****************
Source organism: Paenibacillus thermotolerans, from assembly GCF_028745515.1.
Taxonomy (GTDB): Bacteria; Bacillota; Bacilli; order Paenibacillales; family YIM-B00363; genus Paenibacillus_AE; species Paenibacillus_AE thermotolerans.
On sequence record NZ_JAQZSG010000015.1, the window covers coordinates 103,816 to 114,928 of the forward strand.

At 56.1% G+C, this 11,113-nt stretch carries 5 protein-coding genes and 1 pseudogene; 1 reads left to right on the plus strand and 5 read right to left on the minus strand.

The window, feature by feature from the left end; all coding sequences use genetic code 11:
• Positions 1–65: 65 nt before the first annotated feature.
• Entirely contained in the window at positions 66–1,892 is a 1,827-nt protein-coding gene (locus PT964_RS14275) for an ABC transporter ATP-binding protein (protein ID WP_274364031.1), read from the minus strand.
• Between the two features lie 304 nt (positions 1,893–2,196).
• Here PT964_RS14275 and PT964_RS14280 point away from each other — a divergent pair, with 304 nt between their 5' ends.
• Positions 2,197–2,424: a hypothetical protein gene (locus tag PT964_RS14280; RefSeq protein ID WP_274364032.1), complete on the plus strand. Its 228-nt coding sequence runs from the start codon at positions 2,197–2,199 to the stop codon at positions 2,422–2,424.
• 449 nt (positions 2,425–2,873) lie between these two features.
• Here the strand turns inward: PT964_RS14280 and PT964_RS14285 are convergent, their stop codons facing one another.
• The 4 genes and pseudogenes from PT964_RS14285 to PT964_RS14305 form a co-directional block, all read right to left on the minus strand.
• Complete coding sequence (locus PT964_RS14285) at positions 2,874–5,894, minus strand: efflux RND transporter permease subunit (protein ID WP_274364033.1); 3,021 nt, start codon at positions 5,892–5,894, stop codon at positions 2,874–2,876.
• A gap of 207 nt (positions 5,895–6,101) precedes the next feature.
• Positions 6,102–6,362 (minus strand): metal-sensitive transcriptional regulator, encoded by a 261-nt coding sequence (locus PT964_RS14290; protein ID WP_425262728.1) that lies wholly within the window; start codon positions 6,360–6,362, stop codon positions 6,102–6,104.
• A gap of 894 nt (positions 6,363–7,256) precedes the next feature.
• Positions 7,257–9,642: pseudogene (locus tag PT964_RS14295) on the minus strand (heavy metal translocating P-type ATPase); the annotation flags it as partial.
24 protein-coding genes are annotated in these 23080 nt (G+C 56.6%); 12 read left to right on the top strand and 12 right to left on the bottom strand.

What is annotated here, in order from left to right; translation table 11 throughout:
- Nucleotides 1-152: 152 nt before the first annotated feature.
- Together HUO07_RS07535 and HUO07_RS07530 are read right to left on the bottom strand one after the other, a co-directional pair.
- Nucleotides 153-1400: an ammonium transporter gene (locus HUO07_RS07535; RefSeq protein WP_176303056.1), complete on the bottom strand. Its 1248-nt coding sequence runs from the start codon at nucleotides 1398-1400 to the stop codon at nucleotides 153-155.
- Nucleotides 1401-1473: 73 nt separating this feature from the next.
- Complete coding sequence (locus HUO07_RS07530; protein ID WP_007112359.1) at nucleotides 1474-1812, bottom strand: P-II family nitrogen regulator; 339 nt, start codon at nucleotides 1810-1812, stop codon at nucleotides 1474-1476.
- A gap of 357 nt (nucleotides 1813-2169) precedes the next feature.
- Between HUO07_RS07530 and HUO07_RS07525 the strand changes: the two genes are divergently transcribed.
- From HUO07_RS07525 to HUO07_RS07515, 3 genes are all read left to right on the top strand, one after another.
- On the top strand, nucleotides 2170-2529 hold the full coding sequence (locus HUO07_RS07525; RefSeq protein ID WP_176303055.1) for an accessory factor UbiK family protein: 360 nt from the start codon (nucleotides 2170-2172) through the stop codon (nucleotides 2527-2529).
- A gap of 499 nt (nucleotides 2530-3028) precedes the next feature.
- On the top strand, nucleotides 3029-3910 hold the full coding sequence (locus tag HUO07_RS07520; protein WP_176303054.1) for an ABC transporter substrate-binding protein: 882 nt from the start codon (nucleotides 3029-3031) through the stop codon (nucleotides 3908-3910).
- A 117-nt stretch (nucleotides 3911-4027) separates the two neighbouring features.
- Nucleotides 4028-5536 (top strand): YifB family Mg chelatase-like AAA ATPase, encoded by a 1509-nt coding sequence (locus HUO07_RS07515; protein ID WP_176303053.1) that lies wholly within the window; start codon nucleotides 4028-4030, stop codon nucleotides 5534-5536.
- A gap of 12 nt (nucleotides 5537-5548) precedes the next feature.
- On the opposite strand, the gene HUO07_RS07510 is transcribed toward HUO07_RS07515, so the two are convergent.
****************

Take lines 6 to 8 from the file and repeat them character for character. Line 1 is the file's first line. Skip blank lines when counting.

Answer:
• Positions 1–65: 65 nt before the first annotated feature.
• Entirely contained in the window at positions 66–1,892 is a 1,827-nt protein-coding gene (locus PT964_RS14275) for an ABC transporter ATP-binding protein (protein ID WP_274364031.1), read from the minus strand.
• Between the two features lie 304 nt (positions 1,893–2,196).